Unforgettable Experiences in an Extraordinary Place

History and Archaeology of Mission San Luis

A Blended Heritage—the Hispanic Culture of Mission San Luis

During the three generations of contact at San Luis, Apalachee society and culture began to favor European customs and fashions. When Spanish men married Indian women, their mestizo children and grandchildren favored Spanish language, custom, religion, and clothing over Apalachee traditions. A few Indians, mainly chiefs and their mestizo descendents, learned to read and write in Spanish.

Hispanic cross

The mixing of European and Native American blood and customs at San Luis marked a blending of cultures that still exists throughout Hispanic American countries. Throughout the Spanish colonies, the Catholic Church used the power of Christianity to "civilize" native populations.

This process of religious conversion was accompanied by native peoples adopting Hispanic customs, beliefs, and practices. In making the Catholic doctrine more attractive, the Church allowed some native religious beliefs and customs to continue. This occurred even as European Catholics were punished for the slightest deviation from strict doctrine.

At San Luis for example, Father Paiva wrote down his objections to the Apalachee ballgame, especially the gambling that took place. However, at San Luis and other villages in Apalachee Province, the traditional ballgame dedicated to the gods of rain and thunder continued even after the majority of native people worshiped Christian beliefs.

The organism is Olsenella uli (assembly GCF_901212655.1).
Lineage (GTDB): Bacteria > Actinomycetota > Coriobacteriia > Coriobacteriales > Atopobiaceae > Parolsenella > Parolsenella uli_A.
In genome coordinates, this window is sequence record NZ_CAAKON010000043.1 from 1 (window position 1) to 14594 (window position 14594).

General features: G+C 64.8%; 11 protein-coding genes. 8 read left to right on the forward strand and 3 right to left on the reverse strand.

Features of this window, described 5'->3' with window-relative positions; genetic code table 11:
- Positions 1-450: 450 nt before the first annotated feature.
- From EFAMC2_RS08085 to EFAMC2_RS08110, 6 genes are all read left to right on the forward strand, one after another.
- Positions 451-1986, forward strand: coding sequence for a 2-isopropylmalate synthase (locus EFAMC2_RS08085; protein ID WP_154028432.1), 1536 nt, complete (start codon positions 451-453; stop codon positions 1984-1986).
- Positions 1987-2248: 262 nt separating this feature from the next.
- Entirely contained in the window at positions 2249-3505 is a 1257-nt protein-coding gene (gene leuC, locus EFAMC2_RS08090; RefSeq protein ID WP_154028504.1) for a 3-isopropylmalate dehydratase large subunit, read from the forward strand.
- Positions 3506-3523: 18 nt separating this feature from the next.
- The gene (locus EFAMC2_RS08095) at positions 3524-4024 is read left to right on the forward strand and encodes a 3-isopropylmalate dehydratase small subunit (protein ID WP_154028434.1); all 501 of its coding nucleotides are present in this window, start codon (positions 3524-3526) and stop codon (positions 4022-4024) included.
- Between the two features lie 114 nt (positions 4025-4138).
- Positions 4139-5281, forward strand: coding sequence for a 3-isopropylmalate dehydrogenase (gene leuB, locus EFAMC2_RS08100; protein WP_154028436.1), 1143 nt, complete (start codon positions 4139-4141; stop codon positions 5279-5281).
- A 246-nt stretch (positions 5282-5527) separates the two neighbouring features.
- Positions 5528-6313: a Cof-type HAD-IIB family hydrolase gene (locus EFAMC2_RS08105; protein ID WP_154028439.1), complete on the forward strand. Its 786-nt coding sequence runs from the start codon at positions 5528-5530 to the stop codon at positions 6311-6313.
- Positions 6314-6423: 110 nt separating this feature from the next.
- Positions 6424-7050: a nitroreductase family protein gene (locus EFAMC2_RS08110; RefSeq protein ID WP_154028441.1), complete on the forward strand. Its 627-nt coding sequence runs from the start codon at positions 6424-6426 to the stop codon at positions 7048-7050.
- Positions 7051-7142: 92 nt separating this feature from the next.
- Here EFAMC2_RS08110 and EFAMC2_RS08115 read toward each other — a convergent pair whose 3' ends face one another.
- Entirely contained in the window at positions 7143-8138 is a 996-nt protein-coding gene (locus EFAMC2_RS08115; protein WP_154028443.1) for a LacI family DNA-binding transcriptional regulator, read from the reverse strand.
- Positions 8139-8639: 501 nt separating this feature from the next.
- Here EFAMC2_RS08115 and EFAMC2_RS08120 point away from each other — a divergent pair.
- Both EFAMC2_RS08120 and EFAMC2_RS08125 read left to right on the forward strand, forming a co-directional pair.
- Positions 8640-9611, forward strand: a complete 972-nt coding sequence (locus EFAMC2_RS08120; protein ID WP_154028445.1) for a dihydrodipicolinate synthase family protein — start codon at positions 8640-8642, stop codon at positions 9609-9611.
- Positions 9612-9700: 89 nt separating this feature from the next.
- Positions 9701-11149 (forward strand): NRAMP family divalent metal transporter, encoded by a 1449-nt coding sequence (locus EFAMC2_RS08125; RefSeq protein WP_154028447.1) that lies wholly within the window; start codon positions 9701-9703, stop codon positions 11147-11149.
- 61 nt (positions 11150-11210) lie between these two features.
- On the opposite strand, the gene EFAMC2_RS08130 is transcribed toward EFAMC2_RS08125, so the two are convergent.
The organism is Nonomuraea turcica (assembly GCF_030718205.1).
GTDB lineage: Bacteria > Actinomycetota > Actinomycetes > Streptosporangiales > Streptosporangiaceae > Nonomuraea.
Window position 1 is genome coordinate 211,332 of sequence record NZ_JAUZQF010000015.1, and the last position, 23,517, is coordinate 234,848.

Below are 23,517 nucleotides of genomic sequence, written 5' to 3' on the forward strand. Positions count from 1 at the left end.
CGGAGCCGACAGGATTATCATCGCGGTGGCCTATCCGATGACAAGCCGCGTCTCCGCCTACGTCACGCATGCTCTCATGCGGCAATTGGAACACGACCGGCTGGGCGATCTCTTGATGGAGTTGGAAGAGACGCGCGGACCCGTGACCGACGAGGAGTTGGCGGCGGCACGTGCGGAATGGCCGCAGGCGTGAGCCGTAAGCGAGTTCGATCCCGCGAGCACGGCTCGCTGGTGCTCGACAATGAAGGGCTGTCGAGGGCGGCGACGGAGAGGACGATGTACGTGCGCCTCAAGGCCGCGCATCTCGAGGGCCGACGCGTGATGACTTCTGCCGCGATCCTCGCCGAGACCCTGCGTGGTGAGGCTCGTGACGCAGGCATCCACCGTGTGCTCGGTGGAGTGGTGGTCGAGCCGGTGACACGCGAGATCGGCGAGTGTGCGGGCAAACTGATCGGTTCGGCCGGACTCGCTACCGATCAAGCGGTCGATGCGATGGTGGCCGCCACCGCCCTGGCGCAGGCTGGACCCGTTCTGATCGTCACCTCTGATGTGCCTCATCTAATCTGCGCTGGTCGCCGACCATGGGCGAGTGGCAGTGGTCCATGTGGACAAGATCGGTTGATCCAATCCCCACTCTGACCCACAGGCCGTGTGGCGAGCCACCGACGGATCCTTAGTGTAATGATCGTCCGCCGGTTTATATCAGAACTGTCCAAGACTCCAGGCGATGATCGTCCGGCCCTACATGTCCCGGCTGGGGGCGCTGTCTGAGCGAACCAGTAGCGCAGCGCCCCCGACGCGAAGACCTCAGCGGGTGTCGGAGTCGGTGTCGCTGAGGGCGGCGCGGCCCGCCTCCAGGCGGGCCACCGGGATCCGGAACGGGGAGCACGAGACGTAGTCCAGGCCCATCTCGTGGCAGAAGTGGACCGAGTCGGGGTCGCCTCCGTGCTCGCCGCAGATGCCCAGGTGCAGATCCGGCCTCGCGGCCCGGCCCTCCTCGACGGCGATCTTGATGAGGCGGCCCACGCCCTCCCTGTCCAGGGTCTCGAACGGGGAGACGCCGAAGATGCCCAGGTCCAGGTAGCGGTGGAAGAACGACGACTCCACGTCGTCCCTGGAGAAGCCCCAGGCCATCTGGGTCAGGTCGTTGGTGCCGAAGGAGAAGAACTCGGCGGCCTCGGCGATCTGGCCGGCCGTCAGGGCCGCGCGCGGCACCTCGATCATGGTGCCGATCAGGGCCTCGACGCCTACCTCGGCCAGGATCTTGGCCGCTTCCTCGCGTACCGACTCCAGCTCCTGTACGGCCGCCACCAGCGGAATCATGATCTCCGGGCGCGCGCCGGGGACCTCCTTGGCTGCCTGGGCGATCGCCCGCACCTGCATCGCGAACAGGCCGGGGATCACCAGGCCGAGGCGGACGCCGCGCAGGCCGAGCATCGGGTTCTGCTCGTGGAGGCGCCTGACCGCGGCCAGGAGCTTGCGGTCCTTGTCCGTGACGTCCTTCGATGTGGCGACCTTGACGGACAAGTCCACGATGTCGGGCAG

Widespread adoption of Christianity left physical evidence at Mission San Luis, too. Archaeologists found many rosary beads, crucifixes, and other ritual items, supporting the written history of Christian conversions among the Apalachees. Most important was the discovery of the Christian graveyard. Christianized Indians adopted Catholic burial ritual, choosing to be buried beneath the floor of the Mission San Luis church.

Hispanic burial

More than 700 native burials have been estimated in that location. Some burials were close to the church altar, a place usually set aside for friars and priests. Those individuals might have been Apalachee chiefs and other important natives.

The native practice of including valuable personal items in graves was forbidden by church doctrine. However, traditional items such as shell beads and other personal ornaments were placed in the graves of Christian natives. This is another example of the cultural blending taking place at San Luis and throughout the Apalachee Province during the 1600s. Next